Referring to FIGS. 3 and 4, there is shown a universal adjustment mechanism which may be employed in the dispenser shown in FIG. 1. As indicated, the adjustment mechanism to be described has applicability in regard to any dispenser mechanism where multiple size cups are to be accommodated.
Referring to FIG. 3, there is shown a circular cam configuration 40. Essentially, member 40 is a circular cam ring and has a series of cam surfaces 41 to 44 located on the inner periphery of member 40. Each cam surface is relatively identical in configuration and has a surface configuration which extends through ninety degrees.
Associated with each cam surface as 40 to 44 is a rocker release arm as 45 to 48. The rocker release arms 45 to 48 are spaced ninety degrees apart from each other and four arms are employed to exert a uniform pressure at four points about the periphery of a cup as 49. Hence, cam surface 41 is associated with release arm 45, cam surface 42 is associated with the release arm 46 and so on. The release arms, when viewed in the top plane as in FIG. 3, have an extending top portion as 45A for arm 45 which extends over the respective cam surface towards the outer periphery of the member 40. This extension as 45A for arm 45 is to prevent a user from jamming the mechanism by capturing the release arms within the confines of a cup which is accommodated by the dispenser. Each rocker arm as 45 to 47 has a front surface as 45B which is fabricated from an elastomeric material such as rubber or a soft plastic.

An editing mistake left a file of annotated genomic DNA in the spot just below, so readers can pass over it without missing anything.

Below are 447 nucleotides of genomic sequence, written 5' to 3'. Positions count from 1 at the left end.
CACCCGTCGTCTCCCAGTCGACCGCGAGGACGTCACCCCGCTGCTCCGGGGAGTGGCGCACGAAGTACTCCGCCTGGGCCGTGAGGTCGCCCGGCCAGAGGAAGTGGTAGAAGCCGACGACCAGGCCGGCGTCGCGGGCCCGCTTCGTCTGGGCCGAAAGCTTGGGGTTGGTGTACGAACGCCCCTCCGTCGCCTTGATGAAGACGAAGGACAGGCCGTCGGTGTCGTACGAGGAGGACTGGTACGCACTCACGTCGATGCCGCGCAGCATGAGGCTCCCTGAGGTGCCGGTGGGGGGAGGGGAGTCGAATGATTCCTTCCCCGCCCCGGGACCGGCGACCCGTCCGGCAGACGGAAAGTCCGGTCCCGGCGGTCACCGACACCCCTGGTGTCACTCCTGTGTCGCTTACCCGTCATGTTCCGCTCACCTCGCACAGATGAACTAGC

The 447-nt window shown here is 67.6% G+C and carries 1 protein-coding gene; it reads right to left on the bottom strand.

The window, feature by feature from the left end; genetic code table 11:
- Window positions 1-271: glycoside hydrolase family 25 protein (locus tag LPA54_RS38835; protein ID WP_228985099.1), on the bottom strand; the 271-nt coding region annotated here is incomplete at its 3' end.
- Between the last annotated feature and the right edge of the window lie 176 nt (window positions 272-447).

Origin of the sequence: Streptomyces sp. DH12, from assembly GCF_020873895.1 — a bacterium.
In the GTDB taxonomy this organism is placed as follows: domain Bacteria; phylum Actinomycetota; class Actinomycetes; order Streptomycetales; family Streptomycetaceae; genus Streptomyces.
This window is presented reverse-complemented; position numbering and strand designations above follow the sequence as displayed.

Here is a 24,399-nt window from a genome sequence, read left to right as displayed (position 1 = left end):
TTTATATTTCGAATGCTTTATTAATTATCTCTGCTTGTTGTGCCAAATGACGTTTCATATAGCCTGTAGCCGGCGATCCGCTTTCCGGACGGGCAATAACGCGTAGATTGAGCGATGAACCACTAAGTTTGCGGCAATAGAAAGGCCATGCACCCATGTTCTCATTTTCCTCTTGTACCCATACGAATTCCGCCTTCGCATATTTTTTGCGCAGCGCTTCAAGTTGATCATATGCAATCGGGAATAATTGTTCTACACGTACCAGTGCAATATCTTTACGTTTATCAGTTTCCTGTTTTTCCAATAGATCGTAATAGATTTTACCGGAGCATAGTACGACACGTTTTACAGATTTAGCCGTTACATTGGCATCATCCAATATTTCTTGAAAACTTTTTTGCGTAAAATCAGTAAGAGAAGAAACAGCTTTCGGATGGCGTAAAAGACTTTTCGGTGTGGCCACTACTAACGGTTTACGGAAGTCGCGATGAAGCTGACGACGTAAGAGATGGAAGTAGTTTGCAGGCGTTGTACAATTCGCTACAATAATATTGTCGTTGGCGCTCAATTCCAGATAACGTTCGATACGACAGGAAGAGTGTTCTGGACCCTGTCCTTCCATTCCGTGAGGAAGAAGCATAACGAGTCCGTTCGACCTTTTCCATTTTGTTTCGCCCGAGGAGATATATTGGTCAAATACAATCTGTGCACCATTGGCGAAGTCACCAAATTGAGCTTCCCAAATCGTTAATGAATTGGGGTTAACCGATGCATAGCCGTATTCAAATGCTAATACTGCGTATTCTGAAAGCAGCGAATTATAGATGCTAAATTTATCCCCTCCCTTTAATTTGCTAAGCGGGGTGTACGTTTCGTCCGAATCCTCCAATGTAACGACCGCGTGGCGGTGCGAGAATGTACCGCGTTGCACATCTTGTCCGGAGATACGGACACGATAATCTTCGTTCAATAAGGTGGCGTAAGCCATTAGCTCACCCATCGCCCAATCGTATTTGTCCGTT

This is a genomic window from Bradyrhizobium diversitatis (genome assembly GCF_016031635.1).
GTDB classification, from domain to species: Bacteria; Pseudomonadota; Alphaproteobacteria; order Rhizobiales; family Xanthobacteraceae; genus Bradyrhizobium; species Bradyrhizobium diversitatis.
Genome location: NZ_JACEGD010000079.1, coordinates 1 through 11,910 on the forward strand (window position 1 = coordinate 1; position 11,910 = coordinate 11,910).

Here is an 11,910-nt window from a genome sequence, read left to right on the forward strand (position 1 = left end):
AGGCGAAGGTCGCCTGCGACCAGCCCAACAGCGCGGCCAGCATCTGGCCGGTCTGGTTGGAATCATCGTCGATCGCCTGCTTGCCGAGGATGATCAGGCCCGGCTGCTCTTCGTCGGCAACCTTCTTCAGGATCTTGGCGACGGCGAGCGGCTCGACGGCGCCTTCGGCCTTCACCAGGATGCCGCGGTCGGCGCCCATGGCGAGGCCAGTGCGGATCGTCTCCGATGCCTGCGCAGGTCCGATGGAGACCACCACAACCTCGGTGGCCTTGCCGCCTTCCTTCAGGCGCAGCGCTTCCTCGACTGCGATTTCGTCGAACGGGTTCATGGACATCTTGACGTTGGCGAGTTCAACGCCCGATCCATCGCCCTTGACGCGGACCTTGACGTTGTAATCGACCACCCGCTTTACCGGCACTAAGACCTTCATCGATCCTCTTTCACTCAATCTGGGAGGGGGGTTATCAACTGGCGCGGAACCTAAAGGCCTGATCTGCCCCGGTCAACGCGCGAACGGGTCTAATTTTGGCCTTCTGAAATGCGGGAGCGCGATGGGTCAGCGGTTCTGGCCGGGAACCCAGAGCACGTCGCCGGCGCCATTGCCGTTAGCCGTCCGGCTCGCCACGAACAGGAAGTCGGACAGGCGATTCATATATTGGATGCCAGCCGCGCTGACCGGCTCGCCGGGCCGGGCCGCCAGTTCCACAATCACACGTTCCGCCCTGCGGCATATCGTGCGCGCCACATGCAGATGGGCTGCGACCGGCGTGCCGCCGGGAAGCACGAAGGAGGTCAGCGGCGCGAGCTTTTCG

Shown in FIG. 3 is the top view of a cup 49 which is being accommodated by the apparatus described. As can be seen, the cup 49 is grasped by the corresponding surfaces as 45B of each rocker arm.